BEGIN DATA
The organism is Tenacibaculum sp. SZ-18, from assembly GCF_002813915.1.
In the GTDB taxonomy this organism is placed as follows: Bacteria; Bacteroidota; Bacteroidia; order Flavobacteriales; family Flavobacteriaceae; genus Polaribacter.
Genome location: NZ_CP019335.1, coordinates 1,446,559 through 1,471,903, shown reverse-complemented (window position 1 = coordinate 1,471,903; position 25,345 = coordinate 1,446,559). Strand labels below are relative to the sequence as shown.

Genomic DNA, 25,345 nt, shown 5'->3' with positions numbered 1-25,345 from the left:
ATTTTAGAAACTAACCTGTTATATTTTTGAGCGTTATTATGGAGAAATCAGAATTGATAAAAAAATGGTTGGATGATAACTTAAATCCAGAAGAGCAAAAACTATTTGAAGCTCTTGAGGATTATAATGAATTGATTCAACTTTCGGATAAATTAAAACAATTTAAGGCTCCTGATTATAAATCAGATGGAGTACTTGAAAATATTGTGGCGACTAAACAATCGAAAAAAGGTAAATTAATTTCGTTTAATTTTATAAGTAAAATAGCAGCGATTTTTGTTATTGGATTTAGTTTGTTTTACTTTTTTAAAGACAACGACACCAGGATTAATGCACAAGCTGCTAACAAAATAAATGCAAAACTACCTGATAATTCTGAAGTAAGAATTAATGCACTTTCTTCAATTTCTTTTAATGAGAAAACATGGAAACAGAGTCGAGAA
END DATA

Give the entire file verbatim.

The organism is Tenacibaculum sp. SZ-18, from assembly GCF_002813915.1.
In the GTDB taxonomy this organism is placed as follows: Bacteria; Bacteroidota; Bacteroidia; order Flavobacteriales; family Flavobacteriaceae; genus Polaribacter.
Genome location: NZ_CP019335.1, coordinates 1,446,559 through 1,471,903, shown reverse-complemented (window position 1 = coordinate 1,471,903; position 25,345 = coordinate 1,446,559). Strand labels below are relative to the sequence as shown.

Genomic DNA, 25,345 nt, shown 5'->3' with positions numbered 1-25,345 from the left:
ATTTTAGAAACTAACCTGTTATATTTTTGAGCGTTATTATGGAGAAATCAGAATTGATAAAAAAATGGTTGGATGATAACTTAAATCCAGAAGAGCAAAAACTATTTGAAGCTCTTGAGGATTATAATGAATTGATTCAACTTTCGGATAAATTAAAACAATTTAAGGCTCCTGATTATAAATCAGATGGAGTACTTGAAAATATTGTGGCGACTAAACAATCGAAAAAAGGTAAATTAATTTCGTTTAATTTTATAAGTAAAATAGCAGCGATTTTTGTTATTGGATTTAGTTTGTTTTACTTTTTTAAAGACAACGACACCAGGATTAATGCACAAGCTGCTAACAAAATAAATGCAAAACTACCTGATAATTCTGAAGTAAGAATTAATGCACTTTCTTCAATTTCTTTTAATGAGAAAACATGGAAACAGAGTCGAGAA